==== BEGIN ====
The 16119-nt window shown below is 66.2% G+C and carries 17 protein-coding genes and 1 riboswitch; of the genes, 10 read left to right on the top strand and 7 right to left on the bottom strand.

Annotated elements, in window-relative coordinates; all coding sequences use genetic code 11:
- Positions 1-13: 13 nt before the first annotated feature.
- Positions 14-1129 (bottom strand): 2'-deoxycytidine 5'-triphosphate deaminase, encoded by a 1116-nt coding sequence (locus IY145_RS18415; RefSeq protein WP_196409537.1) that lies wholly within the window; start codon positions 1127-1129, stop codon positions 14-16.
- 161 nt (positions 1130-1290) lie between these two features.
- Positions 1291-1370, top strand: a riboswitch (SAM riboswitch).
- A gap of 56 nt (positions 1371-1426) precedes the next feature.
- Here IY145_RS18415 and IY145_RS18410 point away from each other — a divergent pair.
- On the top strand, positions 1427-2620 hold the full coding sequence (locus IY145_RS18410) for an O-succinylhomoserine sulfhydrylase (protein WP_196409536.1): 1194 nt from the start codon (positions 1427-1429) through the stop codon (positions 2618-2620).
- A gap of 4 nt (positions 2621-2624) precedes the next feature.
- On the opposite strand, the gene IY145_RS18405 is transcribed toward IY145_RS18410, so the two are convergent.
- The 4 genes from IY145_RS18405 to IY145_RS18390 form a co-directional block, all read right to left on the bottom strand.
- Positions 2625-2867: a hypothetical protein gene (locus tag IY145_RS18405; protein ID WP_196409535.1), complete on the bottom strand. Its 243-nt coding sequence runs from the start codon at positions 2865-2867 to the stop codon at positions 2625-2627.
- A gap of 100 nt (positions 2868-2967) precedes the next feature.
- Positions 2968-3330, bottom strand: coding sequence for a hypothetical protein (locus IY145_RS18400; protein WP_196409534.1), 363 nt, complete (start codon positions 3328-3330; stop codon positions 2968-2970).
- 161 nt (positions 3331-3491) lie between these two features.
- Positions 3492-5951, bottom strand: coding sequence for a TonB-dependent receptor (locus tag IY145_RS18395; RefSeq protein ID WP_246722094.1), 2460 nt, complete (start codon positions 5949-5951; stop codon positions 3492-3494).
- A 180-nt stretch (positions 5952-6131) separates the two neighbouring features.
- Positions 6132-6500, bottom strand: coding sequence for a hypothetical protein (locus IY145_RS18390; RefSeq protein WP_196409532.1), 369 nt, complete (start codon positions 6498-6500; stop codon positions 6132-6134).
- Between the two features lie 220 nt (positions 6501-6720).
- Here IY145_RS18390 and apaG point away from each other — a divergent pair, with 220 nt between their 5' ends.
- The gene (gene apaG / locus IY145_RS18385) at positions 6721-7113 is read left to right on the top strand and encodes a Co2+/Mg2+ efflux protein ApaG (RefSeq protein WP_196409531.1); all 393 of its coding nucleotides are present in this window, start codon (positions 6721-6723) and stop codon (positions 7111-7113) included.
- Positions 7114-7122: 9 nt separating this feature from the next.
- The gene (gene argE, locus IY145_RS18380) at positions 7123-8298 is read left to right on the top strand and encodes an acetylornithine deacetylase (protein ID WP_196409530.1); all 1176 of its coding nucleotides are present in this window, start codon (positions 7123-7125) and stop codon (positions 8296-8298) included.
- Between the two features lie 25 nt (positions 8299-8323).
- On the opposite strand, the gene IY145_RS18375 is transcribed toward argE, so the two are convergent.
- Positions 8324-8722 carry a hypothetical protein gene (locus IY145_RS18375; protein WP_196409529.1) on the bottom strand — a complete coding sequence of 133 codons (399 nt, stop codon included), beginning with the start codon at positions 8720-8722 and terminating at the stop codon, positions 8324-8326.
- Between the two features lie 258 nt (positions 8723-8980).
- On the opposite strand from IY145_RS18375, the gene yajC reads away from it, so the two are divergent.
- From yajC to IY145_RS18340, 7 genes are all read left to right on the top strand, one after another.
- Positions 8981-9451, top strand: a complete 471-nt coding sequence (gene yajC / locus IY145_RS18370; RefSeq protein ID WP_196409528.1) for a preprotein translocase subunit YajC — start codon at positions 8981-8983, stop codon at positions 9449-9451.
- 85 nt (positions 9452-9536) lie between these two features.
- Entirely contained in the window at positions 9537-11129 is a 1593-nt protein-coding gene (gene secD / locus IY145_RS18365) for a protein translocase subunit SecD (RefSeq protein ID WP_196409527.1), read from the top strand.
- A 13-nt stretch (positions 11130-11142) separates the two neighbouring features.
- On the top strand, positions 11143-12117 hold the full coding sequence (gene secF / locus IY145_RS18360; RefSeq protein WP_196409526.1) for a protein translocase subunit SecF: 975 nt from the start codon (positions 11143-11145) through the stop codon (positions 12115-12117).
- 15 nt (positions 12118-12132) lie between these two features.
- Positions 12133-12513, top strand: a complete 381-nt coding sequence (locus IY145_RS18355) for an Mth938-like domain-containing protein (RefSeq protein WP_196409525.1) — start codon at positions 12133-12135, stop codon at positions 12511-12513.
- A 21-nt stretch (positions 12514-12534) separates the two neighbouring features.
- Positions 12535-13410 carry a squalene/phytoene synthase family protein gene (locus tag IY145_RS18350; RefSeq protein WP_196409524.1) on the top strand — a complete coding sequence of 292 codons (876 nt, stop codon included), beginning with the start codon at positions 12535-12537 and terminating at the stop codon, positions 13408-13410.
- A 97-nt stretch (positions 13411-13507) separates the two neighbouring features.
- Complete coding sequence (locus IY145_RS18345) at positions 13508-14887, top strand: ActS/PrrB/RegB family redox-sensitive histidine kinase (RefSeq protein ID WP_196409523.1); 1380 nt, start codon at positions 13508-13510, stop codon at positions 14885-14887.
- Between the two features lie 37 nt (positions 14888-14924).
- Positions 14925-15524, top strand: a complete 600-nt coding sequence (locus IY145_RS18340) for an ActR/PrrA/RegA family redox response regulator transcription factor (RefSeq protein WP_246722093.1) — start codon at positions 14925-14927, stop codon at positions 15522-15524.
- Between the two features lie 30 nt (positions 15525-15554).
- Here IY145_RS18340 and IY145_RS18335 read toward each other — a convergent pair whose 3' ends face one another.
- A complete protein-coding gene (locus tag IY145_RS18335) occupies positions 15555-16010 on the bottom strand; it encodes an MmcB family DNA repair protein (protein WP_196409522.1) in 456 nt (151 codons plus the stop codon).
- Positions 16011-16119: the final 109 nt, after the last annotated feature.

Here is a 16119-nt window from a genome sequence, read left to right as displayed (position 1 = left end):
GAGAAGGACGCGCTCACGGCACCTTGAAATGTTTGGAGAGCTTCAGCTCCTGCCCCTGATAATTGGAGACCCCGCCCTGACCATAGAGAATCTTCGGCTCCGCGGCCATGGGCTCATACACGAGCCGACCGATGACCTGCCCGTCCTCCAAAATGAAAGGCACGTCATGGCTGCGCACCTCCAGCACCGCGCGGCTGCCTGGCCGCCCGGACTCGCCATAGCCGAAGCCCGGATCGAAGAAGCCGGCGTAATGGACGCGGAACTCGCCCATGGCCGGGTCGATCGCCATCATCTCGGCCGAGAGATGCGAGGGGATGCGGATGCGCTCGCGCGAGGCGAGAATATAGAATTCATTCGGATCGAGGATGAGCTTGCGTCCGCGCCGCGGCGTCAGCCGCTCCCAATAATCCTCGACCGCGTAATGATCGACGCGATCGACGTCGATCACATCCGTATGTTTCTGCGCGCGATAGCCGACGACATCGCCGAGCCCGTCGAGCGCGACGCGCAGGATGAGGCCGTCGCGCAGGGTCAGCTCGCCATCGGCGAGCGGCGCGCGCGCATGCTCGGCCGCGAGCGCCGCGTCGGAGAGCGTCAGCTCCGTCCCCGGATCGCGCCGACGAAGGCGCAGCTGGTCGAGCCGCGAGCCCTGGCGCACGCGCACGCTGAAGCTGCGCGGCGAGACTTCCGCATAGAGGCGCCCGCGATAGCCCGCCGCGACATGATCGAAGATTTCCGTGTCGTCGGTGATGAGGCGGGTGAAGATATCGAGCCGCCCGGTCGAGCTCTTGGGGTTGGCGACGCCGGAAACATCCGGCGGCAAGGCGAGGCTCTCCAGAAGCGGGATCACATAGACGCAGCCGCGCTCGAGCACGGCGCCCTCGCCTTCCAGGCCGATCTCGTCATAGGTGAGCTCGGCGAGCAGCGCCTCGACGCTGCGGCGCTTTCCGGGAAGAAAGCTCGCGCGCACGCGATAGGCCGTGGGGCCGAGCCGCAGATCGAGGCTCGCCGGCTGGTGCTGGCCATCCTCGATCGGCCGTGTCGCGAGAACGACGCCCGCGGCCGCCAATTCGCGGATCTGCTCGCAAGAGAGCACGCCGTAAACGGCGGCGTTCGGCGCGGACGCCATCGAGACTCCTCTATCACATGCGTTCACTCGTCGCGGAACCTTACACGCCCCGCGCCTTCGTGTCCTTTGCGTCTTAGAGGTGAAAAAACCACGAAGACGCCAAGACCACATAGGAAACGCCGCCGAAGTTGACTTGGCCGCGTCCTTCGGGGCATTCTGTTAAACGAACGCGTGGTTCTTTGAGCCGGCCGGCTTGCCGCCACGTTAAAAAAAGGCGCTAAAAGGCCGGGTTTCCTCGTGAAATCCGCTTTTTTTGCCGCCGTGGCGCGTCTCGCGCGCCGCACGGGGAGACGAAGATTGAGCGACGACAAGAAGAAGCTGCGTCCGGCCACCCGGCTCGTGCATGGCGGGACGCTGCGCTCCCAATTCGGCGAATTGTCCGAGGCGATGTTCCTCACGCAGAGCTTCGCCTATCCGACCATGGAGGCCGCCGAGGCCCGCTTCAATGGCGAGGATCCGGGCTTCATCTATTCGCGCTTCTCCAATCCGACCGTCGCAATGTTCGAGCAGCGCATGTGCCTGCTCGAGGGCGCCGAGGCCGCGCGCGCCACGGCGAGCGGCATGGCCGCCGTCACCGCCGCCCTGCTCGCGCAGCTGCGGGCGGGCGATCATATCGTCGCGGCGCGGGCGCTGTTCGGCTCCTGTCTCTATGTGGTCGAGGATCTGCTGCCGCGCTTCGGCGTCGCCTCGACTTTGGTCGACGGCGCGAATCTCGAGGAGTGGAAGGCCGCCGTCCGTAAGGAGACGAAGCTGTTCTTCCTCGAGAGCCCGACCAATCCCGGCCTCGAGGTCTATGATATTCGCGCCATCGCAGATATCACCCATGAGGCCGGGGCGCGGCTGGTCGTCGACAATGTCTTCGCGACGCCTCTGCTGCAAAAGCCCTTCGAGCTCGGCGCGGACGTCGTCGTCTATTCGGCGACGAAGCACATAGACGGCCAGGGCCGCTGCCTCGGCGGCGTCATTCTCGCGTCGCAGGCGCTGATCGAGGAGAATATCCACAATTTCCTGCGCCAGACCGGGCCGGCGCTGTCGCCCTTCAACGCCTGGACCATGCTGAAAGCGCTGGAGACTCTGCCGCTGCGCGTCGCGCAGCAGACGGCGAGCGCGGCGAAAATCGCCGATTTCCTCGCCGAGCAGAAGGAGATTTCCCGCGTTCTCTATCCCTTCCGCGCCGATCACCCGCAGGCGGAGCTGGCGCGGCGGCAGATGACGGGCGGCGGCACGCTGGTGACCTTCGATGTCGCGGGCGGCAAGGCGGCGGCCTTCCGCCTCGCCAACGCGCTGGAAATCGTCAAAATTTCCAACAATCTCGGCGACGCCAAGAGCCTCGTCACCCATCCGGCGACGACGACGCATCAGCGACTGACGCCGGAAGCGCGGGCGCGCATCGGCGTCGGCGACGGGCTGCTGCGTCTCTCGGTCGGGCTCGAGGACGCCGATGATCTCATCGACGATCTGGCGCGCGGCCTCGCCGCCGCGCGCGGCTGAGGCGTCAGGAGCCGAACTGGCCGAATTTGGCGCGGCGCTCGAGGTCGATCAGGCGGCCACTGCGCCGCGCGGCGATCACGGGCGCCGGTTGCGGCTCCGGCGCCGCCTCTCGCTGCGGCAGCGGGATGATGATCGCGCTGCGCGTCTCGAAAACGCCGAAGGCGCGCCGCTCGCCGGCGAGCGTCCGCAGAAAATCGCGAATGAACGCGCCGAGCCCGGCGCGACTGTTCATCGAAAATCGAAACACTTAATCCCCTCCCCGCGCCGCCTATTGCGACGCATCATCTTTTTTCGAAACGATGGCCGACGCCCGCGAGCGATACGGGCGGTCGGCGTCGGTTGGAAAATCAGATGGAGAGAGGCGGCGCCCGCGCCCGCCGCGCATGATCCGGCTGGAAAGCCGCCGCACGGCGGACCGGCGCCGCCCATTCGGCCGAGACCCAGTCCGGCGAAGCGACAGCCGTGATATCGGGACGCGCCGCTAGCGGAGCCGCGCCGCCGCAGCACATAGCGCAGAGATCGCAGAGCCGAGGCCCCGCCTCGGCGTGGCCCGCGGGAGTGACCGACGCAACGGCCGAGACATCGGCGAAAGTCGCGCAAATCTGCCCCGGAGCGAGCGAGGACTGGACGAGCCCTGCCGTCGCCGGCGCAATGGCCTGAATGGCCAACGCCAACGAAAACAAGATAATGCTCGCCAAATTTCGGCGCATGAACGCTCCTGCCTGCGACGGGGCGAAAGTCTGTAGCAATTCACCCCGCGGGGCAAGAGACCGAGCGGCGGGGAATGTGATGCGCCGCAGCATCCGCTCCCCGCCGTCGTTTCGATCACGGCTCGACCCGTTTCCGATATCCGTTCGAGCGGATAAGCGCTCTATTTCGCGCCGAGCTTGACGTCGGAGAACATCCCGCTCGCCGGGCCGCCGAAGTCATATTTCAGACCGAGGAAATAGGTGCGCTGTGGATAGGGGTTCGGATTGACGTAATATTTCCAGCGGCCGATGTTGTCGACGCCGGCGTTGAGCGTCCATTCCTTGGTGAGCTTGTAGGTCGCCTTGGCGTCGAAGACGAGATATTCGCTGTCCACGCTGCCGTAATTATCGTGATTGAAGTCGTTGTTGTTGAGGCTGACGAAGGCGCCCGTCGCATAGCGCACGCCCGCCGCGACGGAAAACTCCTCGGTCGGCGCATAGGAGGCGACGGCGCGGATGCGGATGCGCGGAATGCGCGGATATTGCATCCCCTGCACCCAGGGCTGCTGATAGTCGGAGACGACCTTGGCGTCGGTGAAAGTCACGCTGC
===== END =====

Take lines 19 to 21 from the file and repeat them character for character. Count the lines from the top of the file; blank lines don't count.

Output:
- Positions 6132-6500, bottom strand: coding sequence for a hypothetical protein (locus IY145_RS18390; RefSeq protein WP_196409532.1), 369 nt, complete (start codon positions 6498-6500; stop codon positions 6132-6134).
- Between the two features lie 220 nt (positions 6501-6720).
- Here IY145_RS18390 and apaG point away from each other — a divergent pair, with 220 nt between their 5' ends.